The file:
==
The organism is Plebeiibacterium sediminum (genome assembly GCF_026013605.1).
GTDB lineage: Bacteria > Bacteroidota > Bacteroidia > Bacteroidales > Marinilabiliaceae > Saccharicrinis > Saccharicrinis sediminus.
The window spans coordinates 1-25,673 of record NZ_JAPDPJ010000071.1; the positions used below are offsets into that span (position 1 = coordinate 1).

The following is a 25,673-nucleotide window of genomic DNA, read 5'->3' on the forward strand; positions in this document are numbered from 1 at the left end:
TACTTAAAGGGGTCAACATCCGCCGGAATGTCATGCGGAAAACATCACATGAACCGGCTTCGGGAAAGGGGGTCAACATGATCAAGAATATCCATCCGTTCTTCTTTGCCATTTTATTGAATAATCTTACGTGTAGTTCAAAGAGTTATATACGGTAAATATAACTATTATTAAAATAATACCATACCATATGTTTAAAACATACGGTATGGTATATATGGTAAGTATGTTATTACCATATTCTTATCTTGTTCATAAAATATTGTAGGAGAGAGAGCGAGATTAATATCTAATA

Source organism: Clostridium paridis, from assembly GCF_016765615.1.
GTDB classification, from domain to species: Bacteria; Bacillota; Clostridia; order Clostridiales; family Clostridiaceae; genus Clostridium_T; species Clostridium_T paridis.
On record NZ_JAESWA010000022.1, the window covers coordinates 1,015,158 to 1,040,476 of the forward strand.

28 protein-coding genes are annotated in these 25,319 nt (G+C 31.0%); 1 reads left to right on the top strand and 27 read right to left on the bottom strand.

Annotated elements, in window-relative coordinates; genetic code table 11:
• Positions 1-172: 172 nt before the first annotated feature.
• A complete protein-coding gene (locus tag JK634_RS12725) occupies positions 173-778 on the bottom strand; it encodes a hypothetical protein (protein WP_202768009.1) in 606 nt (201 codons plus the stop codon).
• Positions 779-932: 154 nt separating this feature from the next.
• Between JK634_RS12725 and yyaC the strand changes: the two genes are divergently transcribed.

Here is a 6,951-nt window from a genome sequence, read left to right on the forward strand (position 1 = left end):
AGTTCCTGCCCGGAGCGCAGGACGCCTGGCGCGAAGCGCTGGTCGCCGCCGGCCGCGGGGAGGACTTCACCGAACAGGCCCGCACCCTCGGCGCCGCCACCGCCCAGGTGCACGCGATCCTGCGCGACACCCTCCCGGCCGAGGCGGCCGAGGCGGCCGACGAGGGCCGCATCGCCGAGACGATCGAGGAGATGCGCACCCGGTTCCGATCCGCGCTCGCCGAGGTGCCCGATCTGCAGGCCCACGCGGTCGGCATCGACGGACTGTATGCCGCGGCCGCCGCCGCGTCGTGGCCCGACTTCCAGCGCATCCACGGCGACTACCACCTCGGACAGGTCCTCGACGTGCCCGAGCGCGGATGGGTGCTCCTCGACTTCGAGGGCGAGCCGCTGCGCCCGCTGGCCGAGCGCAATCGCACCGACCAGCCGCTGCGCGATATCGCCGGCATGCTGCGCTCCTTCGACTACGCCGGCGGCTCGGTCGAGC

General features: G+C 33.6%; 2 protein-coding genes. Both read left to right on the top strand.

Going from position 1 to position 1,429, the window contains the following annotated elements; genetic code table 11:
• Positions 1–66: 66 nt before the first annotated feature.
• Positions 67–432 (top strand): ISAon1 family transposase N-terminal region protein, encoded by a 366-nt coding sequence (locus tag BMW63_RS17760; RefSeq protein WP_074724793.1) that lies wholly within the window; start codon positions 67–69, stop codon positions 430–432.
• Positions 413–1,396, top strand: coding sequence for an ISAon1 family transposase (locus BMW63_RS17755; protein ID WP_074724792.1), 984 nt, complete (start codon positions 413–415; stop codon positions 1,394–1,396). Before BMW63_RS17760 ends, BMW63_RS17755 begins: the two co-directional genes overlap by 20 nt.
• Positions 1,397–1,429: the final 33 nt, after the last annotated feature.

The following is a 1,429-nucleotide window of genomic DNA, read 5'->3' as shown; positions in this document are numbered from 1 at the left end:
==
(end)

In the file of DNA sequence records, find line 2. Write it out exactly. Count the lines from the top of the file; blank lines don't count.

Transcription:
GTDB lineage: Bacteria > Bacteroidota > Bacteroidia > Bacteroidales > Marinilabiliaceae > Saccharicrinis > Saccharicrinis sediminus.